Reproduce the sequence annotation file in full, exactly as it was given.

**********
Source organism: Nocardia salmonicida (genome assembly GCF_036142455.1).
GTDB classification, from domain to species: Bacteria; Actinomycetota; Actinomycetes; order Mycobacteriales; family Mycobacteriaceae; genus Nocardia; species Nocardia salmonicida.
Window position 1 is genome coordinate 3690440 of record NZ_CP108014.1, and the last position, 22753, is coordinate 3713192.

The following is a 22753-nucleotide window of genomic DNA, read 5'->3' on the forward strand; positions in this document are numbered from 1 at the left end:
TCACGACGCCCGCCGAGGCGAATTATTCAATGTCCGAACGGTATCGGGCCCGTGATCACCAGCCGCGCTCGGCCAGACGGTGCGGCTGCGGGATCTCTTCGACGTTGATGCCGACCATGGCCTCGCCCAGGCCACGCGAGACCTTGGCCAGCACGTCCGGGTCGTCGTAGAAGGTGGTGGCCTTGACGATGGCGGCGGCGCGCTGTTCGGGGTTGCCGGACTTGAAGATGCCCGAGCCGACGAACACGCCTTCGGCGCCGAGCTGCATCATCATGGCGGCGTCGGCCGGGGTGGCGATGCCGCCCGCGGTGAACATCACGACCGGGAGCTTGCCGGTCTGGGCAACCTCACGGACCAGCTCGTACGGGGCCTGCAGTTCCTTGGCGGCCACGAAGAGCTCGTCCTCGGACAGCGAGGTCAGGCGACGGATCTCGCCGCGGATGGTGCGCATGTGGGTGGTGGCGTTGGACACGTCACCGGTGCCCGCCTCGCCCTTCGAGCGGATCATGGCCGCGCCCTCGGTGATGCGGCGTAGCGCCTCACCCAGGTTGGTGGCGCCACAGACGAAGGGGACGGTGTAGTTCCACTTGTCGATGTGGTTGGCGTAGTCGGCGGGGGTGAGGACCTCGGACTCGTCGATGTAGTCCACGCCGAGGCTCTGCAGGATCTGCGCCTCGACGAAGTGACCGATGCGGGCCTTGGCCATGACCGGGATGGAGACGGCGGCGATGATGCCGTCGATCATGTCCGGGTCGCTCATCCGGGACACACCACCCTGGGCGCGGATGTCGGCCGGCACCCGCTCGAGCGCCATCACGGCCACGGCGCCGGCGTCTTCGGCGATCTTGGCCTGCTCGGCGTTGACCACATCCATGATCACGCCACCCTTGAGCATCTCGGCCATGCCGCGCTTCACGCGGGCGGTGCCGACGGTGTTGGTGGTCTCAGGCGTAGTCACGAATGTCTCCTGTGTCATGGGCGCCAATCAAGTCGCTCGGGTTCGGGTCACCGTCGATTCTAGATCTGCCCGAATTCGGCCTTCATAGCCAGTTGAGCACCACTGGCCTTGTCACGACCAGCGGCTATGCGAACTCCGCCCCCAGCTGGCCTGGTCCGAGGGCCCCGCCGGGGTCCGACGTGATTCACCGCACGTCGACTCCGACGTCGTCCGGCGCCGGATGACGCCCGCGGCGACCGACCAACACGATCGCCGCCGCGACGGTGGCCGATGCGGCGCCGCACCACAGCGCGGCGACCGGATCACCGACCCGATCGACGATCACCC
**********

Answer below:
Source organism: Nocardia salmonicida (genome assembly GCF_036142455.1).
GTDB classification, from domain to species: Bacteria; Actinomycetota; Actinomycetes; order Mycobacteriales; family Mycobacteriaceae; genus Nocardia; species Nocardia salmonicida.
Window position 1 is genome coordinate 3690440 of record NZ_CP108014.1, and the last position, 22753, is coordinate 3713192.

The following is a 22753-nucleotide window of genomic DNA, read 5'->3' on the forward strand; positions in this document are numbered from 1 at the left end:
TCACGACGCCCGCCGAGGCGAATTATTCAATGTCCGAACGGTATCGGGCCCGTGATCACCAGCCGCGCTCGGCCAGACGGTGCGGCTGCGGGATCTCTTCGACGTTGATGCCGACCATGGCCTCGCCCAGGCCACGCGAGACCTTGGCCAGCACGTCCGGGTCGTCGTAGAAGGTGGTGGCCTTGACGATGGCGGCGGCGCGCTGTTCGGGGTTGCCGGACTTGAAGATGCCCGAGCCGACGAACACGCCTTCGGCGCCGAGCTGCATCATCATGGCGGCGTCGGCCGGGGTGGCGATGCCGCCCGCGGTGAACATCACGACCGGGAGCTTGCCGGTCTGGGCAACCTCACGGACCAGCTCGTACGGGGCCTGCAGTTCCTTGGCGGCCACGAAGAGCTCGTCCTCGGACAGCGAGGTCAGGCGACGGATCTCGCCGCGGATGGTGCGCATGTGGGTGGTGGCGTTGGACACGTCACCGGTGCCCGCCTCGCCCTTCGAGCGGATCATGGCCGCGCCCTCGGTGATGCGGCGTAGCGCCTCACCCAGGTTGGTGGCGCCACAGACGAAGGGGACGGTGTAGTTCCACTTGTCGATGTGGTTGGCGTAGTCGGCGGGGGTGAGGACCTCGGACTCGTCGATGTAGTCCACGCCGAGGCTCTGCAGGATCTGCGCCTCGACGAAGTGACCGATGCGGGCCTTGGCCATGACCGGGATGGAGACGGCGGCGATGATGCCGTCGATCATGTCCGGGTCGCTCATCCGGGACACACCACCCTGGGCGCGGATGTCGGCCGGCACCCGCTCGAGCGCCATCACGGCCACGGCGCCGGCGTCTTCGGCGATCTTGGCCTGCTCGGCGTTGACCACATCCATGATCACGCCACCCTTGAGCATCTCGGCCATGCCGCGCTTCACGCGGGCGGTGCCGACGGTGTTGGTGGTCTCAGGCGTAGTCACGAATGTCTCCTGTGTCATGGGCGCCAATCAAGTCGCTCGGGTTCGGGTCACCGTCGATTCTAGATCTGCCCGAATTCGGCCTTCATAGCCAGTTGAGCACCACTGGCCTTGTCACGACCAGCGGCTATGCGAACTCCGCCCCCAGCTGGCCTGGTCCGAGGGCCCCGCCGGGGTCCGACGTGATTCACCGCACGTCGACTCCGACGTCGTCCGGCGCCGGATGACGCCCGCGGCGACCGACCAACACGATCGCCGCCGCGACGGTGGCCGATGCGGCGCCGCACCACAGCGCGGCGACCGGATCACCGACCCGATCGACGATCACCC